DANIELLE TINDLE: And I can actually remember my Dad asking one of the doctors... he asked, when I died, how would I die? And they started explaining how each of my organs would shut down and fail. And I was - I was in the room, you know. I was lying there on the bed, hearing all this: how I was going to die, the process in which I was going to die. I mean, that's so... I mean, that's so confronting. How do you deal with that? What do you do with that?
DR DEVINDER GILL, ONCOLOGIST: She was as close to death as you can get, really. And if she hadn't cro- she may well have crossed the line and come back.
ELIZABETH TINDLE, MOTHER: Then, slowly, slowly, the bilirubin started coming down. You know, under 300: that was brilliant. And then, you know, through the 200s, through the 100s. And it gradually came back to normal, over the month. And it was just an absolute miracle.
DR DEVINDER GILL, ONCOLOGIST: And I've seen some remarkable recoveries, but she has to be one of the more remarkable.
DANIELLE TINDLE: The stem-cell transplant had completely gotten rid of my tumour, 100 per cent. And that was better than anyone had expected.
(Footage of Danielle and Robert in consultation with Dr Gill)
DR DEVINDER GILL, ONCOLOGIST: Pleasingly, your bilirubin is 14: plum normal.
DR DEVINDER GILL, ONCOLOGIST: For the first time. Isn't that good!
DR DEVINDER GILL, ONCOLOGIST: I think everything is coming together nicely.
DANIELLE TINDLE: Thank God. (Laughs)
(Footage ends)
PROF. ROBERT TINDLE, FATHER: Every loving father gives of his all for his kids. He'll give everything he's got. And that's what I've done: I've given everything I've got.
DANIELLE TINDLE: I've always said to everyone: if it comes back, I'm never having chemo again. But you know what: if it comes back in two or three years' time, I probably will, because it's worth it for the times when you're not sick. You've got to fight. (Laughs) You've got to fight to live.
(End of excerpt from Australian Story, April 2005)
(Footage of Rally for Research, Brisbane, 2011, shot by Channel Ten and Channel Seven. Danielle addresses crowd)
DANIELLE TINDLE: One hundred per cent cancer-free.
(Crowd cheers and applauds)
(At rally) Medical research saved my life.
(Crowd cheers and applauds)
(Footage ends)
DANIELLE TINDLE: I've already faced my own mortality, so I had no fear of death. Well, I've faced cancer: I can talk to strangers. I can focus on something that was meaningful for me: which was helping others. When I went through treatments in 2002-2003, there was absolutely nothing for teenagers and young people: young adults. Um, I was treated in an adult hospital so, you know, I was sitting in waiting rooms with old people having cancer, which is really... it's really hard to see as a young person. You feel like a freak.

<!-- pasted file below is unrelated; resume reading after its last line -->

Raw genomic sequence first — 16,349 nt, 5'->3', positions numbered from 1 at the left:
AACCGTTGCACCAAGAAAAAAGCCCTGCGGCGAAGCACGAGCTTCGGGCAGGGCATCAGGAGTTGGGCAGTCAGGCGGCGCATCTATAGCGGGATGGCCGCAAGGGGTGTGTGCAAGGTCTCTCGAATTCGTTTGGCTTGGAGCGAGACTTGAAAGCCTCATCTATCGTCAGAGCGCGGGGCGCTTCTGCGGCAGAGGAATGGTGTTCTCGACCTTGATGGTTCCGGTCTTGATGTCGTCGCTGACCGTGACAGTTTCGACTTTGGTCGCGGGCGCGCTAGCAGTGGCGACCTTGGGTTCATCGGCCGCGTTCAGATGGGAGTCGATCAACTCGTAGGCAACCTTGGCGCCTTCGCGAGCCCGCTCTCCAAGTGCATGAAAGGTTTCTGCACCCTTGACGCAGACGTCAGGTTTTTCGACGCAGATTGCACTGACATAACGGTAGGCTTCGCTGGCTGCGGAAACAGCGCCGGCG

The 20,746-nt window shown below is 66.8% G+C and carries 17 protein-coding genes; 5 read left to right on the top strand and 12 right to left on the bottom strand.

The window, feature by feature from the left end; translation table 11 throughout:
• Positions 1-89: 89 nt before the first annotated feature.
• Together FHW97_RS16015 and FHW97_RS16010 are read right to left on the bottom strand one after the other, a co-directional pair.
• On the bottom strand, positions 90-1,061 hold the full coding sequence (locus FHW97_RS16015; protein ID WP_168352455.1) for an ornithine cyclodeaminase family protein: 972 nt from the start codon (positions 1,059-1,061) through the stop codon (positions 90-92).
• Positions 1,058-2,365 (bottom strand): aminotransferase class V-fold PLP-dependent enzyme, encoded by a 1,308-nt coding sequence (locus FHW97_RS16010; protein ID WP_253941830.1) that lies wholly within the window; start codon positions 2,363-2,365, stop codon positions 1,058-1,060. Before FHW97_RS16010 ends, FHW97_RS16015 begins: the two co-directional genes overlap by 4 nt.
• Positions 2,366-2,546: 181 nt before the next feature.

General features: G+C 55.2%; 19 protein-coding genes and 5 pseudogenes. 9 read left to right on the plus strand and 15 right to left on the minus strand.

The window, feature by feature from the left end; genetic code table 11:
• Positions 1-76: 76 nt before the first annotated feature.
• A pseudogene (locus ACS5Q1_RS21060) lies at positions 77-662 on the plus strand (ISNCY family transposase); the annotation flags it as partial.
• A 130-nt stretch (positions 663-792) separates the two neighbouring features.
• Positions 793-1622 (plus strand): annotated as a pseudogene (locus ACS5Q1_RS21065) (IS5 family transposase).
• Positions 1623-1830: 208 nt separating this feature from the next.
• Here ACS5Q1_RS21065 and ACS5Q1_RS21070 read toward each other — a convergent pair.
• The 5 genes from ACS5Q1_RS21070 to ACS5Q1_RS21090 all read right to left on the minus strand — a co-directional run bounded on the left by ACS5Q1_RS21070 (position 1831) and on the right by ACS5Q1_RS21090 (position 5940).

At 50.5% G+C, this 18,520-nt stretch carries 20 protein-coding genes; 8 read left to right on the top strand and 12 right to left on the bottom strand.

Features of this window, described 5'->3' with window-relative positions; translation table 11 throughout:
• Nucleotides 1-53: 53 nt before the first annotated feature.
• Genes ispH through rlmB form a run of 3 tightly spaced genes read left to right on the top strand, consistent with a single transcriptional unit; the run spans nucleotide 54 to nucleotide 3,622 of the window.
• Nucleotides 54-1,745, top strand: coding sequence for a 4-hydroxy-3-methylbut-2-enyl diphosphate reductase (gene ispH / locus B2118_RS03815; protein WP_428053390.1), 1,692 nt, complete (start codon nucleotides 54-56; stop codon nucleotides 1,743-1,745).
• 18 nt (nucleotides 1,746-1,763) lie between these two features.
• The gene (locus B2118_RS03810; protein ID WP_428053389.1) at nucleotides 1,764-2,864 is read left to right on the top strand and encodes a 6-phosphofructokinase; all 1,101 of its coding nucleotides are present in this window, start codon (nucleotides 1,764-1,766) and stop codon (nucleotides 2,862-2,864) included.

(Excerpt from documentary 'Hair', Griffith Film School)
DANIELLE TINDLE: You realise how much of it is part of your identity as a woman. There's a lot of stigma associated with not having any hair.
(Footage ends)
(Footage of Teenage Cancer Trust conference, London, 2012; YouTube)
DANIELLE TINDLE: The beauty of this kind of conference is the collaboration between different disciplines, different perspectives - and different countries, of course.
(Footage ends)
DANIELLE TINDLE: So I was giving big talks around Australia and around the world: talking about my own perspective. But then that increasingly moved into more of a professional role. And my role involved researching and developing models of care for this age group.
JASMINE GAILER: Danielle and I met when she was co-ordinating a conference in Brisbane. And I was asked to go and speak, just from the patient perspective.
DANIELLE TINDLE: So I saw a lot of me in her. I saw a kind of fire in her eyes, a bit of a passion for making a difference. She was fresh out of treatment, to be honest. So she had a lot of very raw and very personal experiences to contribute.
JASMINE GAILER: I was 22 and I was pretty much doing everything a 22-year-old should be doing. So I'd just graduated from uni , and decided to do a round-the-world trip. The symptoms started in my knee in Mexico. And so I had this very sore knee, but I continued to do everything that I would have normally done, because I just figured I had sprained it. So it was really lucky, I guess, that I flew home before getting the diagnosis. I was on my own in the surgeon's office when he said, "You have a mass." It's an osteosarcoma: so it's a bone tumour.
(Jasmine shows the scar on her right knee and thigh)
JASMINE GAILER: I had an operation to basically take out the tumour here. And... had to take a bit of my femur and the top of my tibia. And they replaced it with a titanium hinge. I was really affected by my scar and by my appearance. But I started drawing on my scar a timeline of my experience and I realised it's actually very empowering to reveal your scar to the world.